There is also  growth in technology to facilitate and extend independent living, including the development of tools, like, “smart sensors which remind seniors to turn off appliances, record patterns of use, and alert caregivers when the senior’s use of the appliances indicates a potential problem… Another example is monitors for seniors with serious medical conditions to enable them to continue living at home without sacrificing needed care.”

Barry Gordon, Broker of Record, Gordon's Estate Services Ltd., Brokerage says that the goal for many is to remain put for as long as possible, and sometimes major renovations are not necessary; small touch ups that lend peace of mind may be enough in the short term, “In my experience many seniors do their best to keep the core components as low maintenance as possible. They tend to get the windows, roof, furnace, updated- things that could catch them in an emergency if not kept up or that could drive the cost of heating up. They are prepared to spend to maintain their peace of mind. This can extend to bathrooms but not so often kitchens and most often don't get into the elaborate. Not so many really do a big renovation but rather make their home more comfortable and problem free. “Many try to remain where they are as long as they can, and then look at the relocation options. In the past few years, governments have tried to ease the pressure on Long Term Care homes and hospital discharge beds by introducing a variety of supports that help seniors remain in their homes longer. These programs have no doubt had some success, but one of the perhaps unanticipated results is that more seniors are holding off on a move to a retirement residence as an option. Instead, they resist moving at all until they require Long Term Care.”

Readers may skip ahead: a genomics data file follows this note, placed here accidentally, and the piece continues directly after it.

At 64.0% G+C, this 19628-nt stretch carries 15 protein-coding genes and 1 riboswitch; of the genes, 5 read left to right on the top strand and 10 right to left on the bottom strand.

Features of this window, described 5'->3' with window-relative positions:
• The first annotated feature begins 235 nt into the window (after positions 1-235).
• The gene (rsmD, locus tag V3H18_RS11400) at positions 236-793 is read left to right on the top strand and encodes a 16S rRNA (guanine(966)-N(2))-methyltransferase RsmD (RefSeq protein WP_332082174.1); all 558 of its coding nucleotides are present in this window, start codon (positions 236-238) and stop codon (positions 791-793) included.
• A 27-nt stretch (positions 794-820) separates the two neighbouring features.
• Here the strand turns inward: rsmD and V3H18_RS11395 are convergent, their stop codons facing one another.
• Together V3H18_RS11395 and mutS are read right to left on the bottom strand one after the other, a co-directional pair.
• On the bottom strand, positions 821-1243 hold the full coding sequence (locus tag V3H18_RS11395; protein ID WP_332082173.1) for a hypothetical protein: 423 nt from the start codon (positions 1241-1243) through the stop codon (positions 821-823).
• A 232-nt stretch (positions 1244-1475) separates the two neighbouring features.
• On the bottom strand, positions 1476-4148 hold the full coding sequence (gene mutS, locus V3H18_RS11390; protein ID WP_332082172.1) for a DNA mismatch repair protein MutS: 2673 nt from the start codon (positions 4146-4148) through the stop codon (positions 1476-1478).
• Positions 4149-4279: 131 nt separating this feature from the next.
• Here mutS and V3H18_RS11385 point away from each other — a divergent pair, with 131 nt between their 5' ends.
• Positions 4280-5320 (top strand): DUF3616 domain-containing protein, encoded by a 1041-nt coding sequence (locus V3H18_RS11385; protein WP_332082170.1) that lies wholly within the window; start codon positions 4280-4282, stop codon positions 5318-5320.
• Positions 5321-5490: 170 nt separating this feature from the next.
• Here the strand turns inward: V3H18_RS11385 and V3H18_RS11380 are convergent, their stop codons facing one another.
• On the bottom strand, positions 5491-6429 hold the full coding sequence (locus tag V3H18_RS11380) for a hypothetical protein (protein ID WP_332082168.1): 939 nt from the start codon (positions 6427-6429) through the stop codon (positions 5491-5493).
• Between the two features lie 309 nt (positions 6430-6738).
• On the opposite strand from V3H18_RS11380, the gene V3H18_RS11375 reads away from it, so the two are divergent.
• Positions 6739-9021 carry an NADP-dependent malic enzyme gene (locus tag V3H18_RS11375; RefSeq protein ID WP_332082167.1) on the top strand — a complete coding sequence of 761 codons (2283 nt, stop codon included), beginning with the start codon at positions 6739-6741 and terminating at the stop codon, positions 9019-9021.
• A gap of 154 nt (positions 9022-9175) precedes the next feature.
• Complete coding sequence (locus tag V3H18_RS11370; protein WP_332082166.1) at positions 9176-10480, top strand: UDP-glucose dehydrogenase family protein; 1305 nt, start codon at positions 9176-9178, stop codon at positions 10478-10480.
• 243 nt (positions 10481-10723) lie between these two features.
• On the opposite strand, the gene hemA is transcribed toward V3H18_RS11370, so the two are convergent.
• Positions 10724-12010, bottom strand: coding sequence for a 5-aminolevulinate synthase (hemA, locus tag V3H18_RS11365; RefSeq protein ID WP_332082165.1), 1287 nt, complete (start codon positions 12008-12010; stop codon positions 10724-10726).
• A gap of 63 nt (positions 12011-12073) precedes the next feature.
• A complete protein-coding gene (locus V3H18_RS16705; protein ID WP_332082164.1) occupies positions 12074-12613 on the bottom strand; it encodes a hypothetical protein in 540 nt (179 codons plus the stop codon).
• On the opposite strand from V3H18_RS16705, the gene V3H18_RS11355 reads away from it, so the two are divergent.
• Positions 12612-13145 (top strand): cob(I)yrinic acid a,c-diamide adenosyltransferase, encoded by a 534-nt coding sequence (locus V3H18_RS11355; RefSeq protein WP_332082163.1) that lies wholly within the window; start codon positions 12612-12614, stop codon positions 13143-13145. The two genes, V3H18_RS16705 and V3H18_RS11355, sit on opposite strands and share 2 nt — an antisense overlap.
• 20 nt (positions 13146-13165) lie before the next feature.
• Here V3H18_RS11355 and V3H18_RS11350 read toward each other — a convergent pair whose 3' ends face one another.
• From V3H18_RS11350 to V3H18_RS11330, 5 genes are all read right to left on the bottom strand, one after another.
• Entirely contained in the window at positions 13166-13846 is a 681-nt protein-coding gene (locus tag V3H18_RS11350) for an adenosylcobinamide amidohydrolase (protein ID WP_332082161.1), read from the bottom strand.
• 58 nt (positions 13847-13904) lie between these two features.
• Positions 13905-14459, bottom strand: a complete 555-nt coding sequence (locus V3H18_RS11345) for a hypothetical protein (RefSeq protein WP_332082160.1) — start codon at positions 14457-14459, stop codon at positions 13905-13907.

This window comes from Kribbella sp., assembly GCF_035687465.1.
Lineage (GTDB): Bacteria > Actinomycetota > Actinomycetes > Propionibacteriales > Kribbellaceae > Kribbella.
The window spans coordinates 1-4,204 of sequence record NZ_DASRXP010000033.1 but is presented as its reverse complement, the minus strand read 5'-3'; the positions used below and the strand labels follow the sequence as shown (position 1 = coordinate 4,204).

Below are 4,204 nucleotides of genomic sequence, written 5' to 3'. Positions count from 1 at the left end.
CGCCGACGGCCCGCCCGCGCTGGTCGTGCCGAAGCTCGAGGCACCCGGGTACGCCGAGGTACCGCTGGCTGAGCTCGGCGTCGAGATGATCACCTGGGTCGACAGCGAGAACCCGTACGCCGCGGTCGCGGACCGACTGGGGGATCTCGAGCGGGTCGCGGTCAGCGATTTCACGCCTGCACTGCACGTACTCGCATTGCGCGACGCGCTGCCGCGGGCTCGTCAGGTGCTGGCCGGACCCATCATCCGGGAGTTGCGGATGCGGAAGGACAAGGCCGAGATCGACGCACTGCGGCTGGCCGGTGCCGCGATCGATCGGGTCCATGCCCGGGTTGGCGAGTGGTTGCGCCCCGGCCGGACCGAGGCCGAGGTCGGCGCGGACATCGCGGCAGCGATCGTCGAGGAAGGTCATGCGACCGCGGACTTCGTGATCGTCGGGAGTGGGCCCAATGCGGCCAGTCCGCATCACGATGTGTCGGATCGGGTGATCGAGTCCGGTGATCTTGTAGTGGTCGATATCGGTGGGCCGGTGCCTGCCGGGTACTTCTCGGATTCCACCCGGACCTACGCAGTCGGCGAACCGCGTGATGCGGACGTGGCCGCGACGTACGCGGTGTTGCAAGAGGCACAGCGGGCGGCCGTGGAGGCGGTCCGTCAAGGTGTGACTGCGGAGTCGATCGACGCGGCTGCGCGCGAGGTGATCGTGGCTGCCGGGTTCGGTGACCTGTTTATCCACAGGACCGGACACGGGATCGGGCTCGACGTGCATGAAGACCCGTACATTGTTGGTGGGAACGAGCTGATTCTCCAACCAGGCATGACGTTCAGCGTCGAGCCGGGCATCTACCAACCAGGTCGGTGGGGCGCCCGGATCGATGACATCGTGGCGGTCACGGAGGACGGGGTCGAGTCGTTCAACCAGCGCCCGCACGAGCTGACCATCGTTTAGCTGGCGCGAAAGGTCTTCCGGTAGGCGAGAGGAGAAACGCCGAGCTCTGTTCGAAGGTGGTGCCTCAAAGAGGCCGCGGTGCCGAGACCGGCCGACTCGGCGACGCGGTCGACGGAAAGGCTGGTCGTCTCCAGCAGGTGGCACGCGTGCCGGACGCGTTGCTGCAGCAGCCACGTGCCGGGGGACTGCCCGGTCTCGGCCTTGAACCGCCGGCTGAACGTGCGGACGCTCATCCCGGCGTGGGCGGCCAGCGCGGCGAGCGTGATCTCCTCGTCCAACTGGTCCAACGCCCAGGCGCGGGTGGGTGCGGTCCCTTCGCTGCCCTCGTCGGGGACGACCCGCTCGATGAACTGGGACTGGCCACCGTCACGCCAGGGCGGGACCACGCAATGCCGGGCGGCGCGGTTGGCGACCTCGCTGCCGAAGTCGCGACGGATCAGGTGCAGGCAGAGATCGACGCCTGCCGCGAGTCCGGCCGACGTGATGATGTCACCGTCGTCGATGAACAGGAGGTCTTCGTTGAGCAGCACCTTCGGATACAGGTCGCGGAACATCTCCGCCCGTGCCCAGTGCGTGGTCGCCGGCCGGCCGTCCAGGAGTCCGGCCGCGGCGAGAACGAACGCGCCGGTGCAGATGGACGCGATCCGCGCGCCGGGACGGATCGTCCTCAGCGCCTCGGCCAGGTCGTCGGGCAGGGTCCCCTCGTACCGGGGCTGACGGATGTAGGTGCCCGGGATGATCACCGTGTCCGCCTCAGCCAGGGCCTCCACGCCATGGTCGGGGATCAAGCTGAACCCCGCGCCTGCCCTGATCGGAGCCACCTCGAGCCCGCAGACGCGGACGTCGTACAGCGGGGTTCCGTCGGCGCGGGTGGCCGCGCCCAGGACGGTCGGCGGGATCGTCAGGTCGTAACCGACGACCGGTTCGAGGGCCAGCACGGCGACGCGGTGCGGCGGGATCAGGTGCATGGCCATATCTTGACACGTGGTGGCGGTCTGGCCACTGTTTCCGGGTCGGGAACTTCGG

And as Gordon suggests, sometimes the decision to move closer to amenities and to health care is accelerated by events like the loss of a driver’s licence and associated loss of freedom and mobility.

The Rise of the High-Rise
There has been a surge both in condominium interest and development, partly to meet the growing need to support a rising immigration populations in major centres, as well as property investor demands, but it is no coincidence that the popularity of the housing type is increasing in sync with Baby Boomers approaching and entering retirement.
This shift towards housing taste and requirement is changing the physical landscape of housing in the country. Not only is land scarce in many major urban centres, so developers are moving outwards rather than sprawling upwards, but many retirees are favouring the simplicity of living associated with condo living, and are doing so in vast numbers. CMHC reports that “over half of all housing starts in Vancouver, 48% in MontrĂ©al and 45% in Toronto were intended for condominium tenure.”

Gordon says that there is definite appeal for a specific part of the demographic,” I think the Boomers are moving the condo market in the big cities more than the smaller centres. Early boomers in a big market like Toronto where houses have become so expensive, find themselves with a small fortune in their home-one that can get them a pretty comfortable condo. In smaller markets we see those with good pensions moving more toward condos as their perpetual income gives them the comfort of being carefree about being able to pay the condo fees and the taxes. These folks also often enjoy a few months away in winter as long as their health holds. Condo living makes it easy to turn the key without worrying about a vulnerable vacant house.”